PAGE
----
There are some issues with statistics as applied in the healthcare setting. Most of these issues are encountered from research studies, both from community and clinical researches. These include, but not limited to, the following points enumerated below:
- The integrity of the data collection
- Data collection about “dying patients”
- Advantages and disadvantages of data collection approaches
- Researcher-participant partnership
Data organization (and presentation)
- Use of relational database
- Creation of frequency distribution: from tabulation to graphical representation
- Type of charts based on the data analysis method
- Statistical analysis of small area health studies
- Misconceptions about data analysis and statistics
- Limitation of data and its measurement in studying health disparities
- Ethical issues on the use of secondary data analysis
- The interpretation of p-values
- Steps to data summarization
- Differences in the application of clinical and statistical significance
Although this is not a definite part of the statistical process according to previous and current references on the topic, the "utilization of data in the healthcare setting" can still be an additional part of an overall process. The use of relevant statistical findings and conclusions is vital in the decision-making process of both internal and external health stakeholders.
Just as there is a data analysis plan made before any study is implemented, a careful plan is required on how statistical results shall be shared with the appropriate audience. Graphical presentation as used in descriptive studies can effectively aid in the understanding of both technical and non-technical staff. The introduction of statistical output in presenting the results to the stakeholders may not always be beneficial at all times. Instead, the meaning and relevance of the statistical test and the practical application of its conclusion should be given more emphasis. Determining the recipients of the statistical findings will help in defining the method of disseminating specific statistical information.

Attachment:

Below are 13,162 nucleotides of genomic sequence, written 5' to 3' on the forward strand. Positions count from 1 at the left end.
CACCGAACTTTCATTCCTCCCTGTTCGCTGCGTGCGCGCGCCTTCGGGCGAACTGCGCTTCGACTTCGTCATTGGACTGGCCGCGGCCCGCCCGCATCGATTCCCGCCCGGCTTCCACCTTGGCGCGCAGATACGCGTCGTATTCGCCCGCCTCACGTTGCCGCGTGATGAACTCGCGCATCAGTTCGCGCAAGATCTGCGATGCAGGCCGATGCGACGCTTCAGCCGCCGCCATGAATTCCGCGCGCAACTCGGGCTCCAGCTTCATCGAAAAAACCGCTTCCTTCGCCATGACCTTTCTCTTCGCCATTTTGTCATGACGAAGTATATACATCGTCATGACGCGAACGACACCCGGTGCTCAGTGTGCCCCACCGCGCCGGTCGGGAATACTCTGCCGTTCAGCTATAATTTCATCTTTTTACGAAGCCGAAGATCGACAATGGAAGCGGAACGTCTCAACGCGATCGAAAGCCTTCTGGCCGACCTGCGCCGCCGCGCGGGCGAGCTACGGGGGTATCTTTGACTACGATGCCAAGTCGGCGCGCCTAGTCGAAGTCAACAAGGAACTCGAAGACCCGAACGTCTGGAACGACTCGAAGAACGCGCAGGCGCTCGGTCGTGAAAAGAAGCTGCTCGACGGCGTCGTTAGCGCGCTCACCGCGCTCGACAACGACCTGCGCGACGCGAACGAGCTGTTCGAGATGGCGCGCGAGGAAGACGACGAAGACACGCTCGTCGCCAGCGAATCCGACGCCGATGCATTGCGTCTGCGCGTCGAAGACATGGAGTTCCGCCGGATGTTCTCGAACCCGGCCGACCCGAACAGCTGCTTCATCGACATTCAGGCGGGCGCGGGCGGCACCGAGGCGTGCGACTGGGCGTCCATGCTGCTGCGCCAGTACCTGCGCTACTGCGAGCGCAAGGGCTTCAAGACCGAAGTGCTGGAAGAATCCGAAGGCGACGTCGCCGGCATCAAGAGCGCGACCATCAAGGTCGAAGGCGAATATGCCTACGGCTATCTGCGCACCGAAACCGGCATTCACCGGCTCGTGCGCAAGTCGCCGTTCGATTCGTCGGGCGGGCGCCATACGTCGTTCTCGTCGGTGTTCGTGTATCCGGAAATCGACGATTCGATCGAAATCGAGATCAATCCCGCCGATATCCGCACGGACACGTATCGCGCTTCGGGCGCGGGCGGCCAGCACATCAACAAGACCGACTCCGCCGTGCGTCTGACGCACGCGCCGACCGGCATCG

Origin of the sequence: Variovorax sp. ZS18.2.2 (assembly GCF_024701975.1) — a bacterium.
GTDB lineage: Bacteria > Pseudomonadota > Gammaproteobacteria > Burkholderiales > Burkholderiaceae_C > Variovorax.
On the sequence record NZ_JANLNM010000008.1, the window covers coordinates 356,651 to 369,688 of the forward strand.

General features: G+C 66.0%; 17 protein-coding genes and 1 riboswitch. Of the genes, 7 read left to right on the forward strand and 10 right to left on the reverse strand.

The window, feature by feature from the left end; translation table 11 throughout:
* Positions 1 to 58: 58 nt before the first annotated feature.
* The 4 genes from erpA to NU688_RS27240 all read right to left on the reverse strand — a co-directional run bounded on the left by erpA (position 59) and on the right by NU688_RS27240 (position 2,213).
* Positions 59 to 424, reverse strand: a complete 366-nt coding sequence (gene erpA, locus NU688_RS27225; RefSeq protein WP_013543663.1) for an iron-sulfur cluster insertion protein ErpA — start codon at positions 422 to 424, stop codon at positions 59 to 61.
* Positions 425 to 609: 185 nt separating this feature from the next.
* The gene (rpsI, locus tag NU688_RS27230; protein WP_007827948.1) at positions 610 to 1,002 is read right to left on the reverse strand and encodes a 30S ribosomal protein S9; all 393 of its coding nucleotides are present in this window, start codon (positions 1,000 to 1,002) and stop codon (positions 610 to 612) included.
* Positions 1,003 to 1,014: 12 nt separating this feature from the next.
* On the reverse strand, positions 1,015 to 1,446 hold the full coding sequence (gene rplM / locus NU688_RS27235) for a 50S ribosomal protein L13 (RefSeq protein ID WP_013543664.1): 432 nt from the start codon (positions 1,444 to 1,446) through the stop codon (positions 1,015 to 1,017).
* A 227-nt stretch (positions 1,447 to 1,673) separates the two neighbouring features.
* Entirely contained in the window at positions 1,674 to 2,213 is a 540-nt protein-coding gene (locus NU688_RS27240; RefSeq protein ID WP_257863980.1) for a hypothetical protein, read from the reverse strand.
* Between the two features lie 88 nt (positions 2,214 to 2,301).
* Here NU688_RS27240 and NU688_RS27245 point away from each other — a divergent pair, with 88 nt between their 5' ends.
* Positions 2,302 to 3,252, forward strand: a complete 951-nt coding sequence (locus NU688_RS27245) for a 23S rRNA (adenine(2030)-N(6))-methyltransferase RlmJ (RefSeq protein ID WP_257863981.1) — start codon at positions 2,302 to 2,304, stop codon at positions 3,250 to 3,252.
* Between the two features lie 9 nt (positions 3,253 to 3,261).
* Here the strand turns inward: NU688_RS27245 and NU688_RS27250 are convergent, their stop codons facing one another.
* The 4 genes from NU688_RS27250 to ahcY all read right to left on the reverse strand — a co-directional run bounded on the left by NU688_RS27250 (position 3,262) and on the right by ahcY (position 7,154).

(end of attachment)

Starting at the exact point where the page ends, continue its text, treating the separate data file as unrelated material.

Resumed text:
Generally, the importance of statistics as a tool for the execution of health research and the development of new knowledge and understanding in the healthcare practice has already been proven both in the past and in contemporary situations. While statistics carry its specific language, like medicine, science, and other technical areas, each healthcare professional in clinics, hospitals, laboratories, and health industries must understand the basic concepts of statistics. It must always be emphasized that the application of statistics in health and medicine is meant to help the healthcare team to have a deeper understanding of health-related variables and events, and not to confuse them in any other way, for instance, due to the misuse and abuse of statistics, which could, indirectly yet clinically, impact patient outcomes in the future.
Nursing, Allied Health, and Interprofessional Team Interventions
All interprofessional healthcare team members need to possess at least a baseline understanding of statistics pertaining to the evaluation of raw healthcare data and studies. This knowledge is essential to updating care regimens and making medical decisions. As new data comes available, it is incumbent on all healthcare team members to incorporate these new findings into tangible action to benefit patients, leading to better outcomes. [Level 5]